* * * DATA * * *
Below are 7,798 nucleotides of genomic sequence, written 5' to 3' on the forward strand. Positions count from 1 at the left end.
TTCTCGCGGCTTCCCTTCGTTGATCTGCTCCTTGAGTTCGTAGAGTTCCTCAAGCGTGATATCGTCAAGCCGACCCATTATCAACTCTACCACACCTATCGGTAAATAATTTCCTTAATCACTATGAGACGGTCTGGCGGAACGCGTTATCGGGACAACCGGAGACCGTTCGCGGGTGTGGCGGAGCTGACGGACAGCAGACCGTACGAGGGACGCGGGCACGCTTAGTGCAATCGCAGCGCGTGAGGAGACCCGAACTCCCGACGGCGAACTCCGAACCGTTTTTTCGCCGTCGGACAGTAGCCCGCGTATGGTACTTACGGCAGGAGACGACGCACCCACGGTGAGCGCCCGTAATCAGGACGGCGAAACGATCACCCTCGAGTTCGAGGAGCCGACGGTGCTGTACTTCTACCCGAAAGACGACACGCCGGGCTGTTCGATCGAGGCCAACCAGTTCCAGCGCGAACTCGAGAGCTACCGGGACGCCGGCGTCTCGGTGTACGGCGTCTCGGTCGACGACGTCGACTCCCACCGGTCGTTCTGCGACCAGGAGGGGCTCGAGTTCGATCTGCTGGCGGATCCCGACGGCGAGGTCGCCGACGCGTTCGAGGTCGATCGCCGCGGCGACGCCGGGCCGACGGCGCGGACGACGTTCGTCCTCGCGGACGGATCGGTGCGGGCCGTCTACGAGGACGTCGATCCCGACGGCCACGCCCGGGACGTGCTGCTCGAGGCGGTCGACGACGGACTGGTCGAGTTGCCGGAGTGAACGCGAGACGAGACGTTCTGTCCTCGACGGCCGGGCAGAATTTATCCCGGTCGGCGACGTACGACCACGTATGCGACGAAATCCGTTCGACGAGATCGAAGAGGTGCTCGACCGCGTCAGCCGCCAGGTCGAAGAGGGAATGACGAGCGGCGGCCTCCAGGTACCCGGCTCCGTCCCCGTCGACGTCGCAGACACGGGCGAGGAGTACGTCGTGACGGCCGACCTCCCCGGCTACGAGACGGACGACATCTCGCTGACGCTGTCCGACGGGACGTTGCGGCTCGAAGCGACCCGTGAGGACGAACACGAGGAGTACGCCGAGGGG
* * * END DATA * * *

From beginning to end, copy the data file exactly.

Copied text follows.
Below are 7,798 nucleotides of genomic sequence, written 5' to 3' on the forward strand. Positions count from 1 at the left end.
TTCTCGCGGCTTCCCTTCGTTGATCTGCTCCTTGAGTTCGTAGAGTTCCTCAAGCGTGATATCGTCAAGCCGACCCATTATCAACTCTACCACACCTATCGGTAAATAATTTCCTTAATCACTATGAGACGGTCTGGCGGAACGCGTTATCGGGACAACCGGAGACCGTTCGCGGGTGTGGCGGAGCTGACGGACAGCAGACCGTACGAGGGACGCGGGCACGCTTAGTGCAATCGCAGCGCGTGAGGAGACCCGAACTCCCGACGGCGAACTCCGAACCGTTTTTTCGCCGTCGGACAGTAGCCCGCGTATGGTACTTACGGCAGGAGACGACGCACCCACGGTGAGCGCCCGTAATCAGGACGGCGAAACGATCACCCTCGAGTTCGAGGAGCCGACGGTGCTGTACTTCTACCCGAAAGACGACACGCCGGGCTGTTCGATCGAGGCCAACCAGTTCCAGCGCGAACTCGAGAGCTACCGGGACGCCGGCGTCTCGGTGTACGGCGTCTCGGTCGACGACGTCGACTCCCACCGGTCGTTCTGCGACCAGGAGGGGCTCGAGTTCGATCTGCTGGCGGATCCCGACGGCGAGGTCGCCGACGCGTTCGAGGTCGATCGCCGCGGCGACGCCGGGCCGACGGCGCGGACGACGTTCGTCCTCGCGGACGGATCGGTGCGGGCCGTCTACGAGGACGTCGATCCCGACGGCCACGCCCGGGACGTGCTGCTCGAGGCGGTCGACGACGGACTGGTCGAGTTGCCGGAGTGAACGCGAGACGAGACGTTCTGTCCTCGACGGCCGGGCAGAATTTATCCCGGTCGGCGACGTACGACCACGTATGCGACGAAATCCGTTCGACGAGATCGAAGAGGTGCTCGACCGCGTCAGCCGCCAGGTCGAAGAGGGAATGACGAGCGGCGGCCTCCAGGTACCCGGCTCCGTCCCCGTCGACGTCGCAGACACGGGCGAGGAGTACGTCGTGACGGCCGACCTCCCCGGCTACGAGACGGACGACATCTCGCTGACGCTGTCCGACGGGACGTTGCGGCTCGAAGCGACCCGTGAGGACGAACACGAGGAGTACGCCGAGGGG